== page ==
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Maximum Warrior: Special Ops

For the third year running, Maxim gathered America’s most elite military operators—Army Special Forces, Navy SEALs, Air Force Combat Controllers, Marine Recon—for a weeklong contest of combat skills, physical endurance, and mental toughness. When the smoke cleared, only one Maximum Warrior was left standing.


Photograph by Brandon Dill

"You don’t know when that 30 seconds is going to come, so that’s how we built Maximum Warrior.”

So explains Ret. Special Forces Sgt. Maj. Karl Erickson as he walks the grounds of T1G, an elite military training facility tucked away in Crawfordsville, Arkansas. T1G is the playing field for Maximum Warrior, Maxim’s annual competition between members of America’s highest echelon of military operators. Sgt. Maj. Erickson was the inaugural winner, and for the past two years he has designed the challenges that subsequent competitors have faced. This year he’s built his most sadistic course yet.


Photograph by Brandon Dill

The warriors will face IED explosions, flash bangs, and live fire. They will be re­quired to rappel down buildings, execute sniper missions in the dark, drive escape vehicles at breakneck speed, and carry 180-pound dummies over distances and obstacles the human body was not meant to cross. And just to keep things interesting, they’ll be fed bad intel, have their missions changed midcourse, and be given weapon systems that jam on purpose. They’ll be blindfolded, dunked in frigid, muddy water—in short, their lives will be made to suck over the next three days. But that’s something these guys are more than used to.

Photograph by Brandon Dill

This year’s contestants include Navy SEALs, Army Special Forces and scout snipers, Air Force combat controllers, and Marine machine gunners and Force Recon. All these men have served multiple tours in Iraq and Afghanistan, earning honors including Medals of Valor and Purple Hearts. They have gone through training programs so brutal that a class of 100 can yield just three or four graduates. These are some tough motherfuckers. 


Photograph by Brandon Dill

Joe of the USMC (for security reasons, Warriors will be referred to by their first names only) is not daunted by the grueling challenges that await him. “Marines are trained to push ourselves as hard as possible regardless of how bad it hurts.” And Joe knows suffering. Real suffering. “When I was in Iraq for the first time, I didn’t shower for 47 days. The only reason I got to shower on the 48th day was because I got blown up.” Driving down a road in Fallujah, he was hit by an IED and had a brain injury that continues to cause balance and memory issues. “But I’m like a pit bull; I never give up. When I’m down…even if my legs are broken, I’m crawling. I’ll do whatever it takes.”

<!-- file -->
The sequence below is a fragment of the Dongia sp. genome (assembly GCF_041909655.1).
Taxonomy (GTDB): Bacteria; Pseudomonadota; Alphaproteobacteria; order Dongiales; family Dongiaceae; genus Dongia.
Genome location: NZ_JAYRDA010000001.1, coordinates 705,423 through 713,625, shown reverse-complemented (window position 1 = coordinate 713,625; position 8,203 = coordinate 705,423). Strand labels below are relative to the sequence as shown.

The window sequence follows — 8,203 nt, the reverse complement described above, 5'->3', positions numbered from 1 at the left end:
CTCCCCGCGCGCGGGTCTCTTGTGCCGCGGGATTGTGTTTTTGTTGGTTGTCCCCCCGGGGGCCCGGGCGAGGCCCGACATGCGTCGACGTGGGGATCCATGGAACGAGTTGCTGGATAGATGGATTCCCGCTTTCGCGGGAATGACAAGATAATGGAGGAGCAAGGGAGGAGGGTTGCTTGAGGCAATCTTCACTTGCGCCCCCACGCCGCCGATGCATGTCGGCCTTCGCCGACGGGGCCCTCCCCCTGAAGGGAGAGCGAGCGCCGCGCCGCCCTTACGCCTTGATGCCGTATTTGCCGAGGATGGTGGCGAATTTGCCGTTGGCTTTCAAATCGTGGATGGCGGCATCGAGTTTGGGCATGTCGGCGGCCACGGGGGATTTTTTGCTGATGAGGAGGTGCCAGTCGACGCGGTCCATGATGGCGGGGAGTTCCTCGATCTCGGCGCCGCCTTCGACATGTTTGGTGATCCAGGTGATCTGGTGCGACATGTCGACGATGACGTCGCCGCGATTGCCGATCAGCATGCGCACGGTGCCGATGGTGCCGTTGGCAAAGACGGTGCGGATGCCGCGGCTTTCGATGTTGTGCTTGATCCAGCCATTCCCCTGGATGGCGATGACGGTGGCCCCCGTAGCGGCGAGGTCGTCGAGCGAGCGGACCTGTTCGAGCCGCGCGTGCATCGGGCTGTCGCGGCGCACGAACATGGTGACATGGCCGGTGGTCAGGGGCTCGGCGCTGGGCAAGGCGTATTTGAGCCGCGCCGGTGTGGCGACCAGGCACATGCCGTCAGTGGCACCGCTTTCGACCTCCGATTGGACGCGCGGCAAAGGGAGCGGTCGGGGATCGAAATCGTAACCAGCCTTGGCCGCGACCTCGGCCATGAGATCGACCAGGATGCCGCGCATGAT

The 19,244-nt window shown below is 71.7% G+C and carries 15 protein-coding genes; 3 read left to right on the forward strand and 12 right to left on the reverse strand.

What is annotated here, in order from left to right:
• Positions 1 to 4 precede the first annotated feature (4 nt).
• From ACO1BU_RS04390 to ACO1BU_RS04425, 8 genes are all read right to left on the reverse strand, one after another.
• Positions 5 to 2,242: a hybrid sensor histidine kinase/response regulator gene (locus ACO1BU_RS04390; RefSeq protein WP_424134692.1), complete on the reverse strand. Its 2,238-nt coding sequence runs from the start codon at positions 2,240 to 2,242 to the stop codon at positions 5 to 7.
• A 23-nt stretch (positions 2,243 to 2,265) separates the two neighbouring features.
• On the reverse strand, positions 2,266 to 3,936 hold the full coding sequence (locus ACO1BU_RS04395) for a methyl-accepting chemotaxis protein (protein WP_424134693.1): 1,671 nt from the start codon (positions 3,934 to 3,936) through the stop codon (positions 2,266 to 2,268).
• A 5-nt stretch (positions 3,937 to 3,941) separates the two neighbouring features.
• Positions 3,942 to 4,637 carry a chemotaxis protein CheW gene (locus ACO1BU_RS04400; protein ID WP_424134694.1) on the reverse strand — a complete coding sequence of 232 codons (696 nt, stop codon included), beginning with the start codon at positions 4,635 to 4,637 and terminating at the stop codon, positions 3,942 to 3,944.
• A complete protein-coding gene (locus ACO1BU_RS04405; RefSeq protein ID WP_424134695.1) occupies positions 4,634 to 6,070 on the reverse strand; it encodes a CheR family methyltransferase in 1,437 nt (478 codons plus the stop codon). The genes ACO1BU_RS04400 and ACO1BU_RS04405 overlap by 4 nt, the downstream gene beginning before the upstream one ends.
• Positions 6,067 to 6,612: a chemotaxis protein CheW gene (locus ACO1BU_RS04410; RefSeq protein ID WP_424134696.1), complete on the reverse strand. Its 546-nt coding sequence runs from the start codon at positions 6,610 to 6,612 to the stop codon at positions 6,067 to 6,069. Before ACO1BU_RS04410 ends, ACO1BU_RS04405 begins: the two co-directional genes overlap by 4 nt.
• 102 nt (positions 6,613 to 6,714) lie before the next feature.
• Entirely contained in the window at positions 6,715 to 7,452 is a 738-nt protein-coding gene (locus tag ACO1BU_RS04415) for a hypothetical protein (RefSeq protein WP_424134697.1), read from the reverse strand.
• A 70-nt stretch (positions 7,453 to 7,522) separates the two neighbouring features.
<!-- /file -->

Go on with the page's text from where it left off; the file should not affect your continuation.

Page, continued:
Photograph by Brandon Dill

All the men here have been through hell to get to this stage in their careers, and they have tremendous respect for one another. There is no trash talk as they suit up and make adjustments to their Blackhawk! gear. For 10 intense competitors about to battle it out, the chatter is downright friendly. Says Chris (Marine Force Recon), “I’ve served with Navy, Air Force, and Army guys in joint commands. We have our own niches, but at the end of the day we’re all warriors, and that’s what matters.”

On top of the physical challenges they will face, mental challenges will crash down just as hard. Cars will stall, instructions won’t make sense, smoke will blind them at the most inopportune moments. Chaos is a reality of combat and this contest, and that is perhaps where combat controller Russ (USAF) might have an advantage.


Photograph by Brandon Dill

“Combat controllers attach to other SOF teams to control airpower from the ground,” he explains. “I’ll be conducting the same mission with them, but at the same time talking to helicopters and controlling drones overhead. I might have 10 aircraft in one ear and the rest of the team screaming in the other. I’ve got to control the chaos and prioritize the problems.”


Photograph by Brandon Dill

When asked about their proudest moments in combat, the Warriors invariably cite missions from which all their men came back safely. And a few, like Pete (Army Special Forces), offer up moments when their grand efforts to spread freedom were met with small gestures.

“I’ve had people in all countries come up to me to shake my hand. It wasn’t always for something I personally did, but they were thanking previous generations of soldiers. To me that’s the most satisfying thing. I’m doing other human beings a service to make their lives better.”


Photograph by Brandon Dill

As night descends on T1G, the cama­raderie between the Warriors grows. But tomorrow, when the first mission begins, those smiles will disappear and be replaced with faces no enemy would ever want to see in a firefight.

Go to maximumwarrior.com and Max­im’s Xbox 360 app to see all the action and find out who won the battle.

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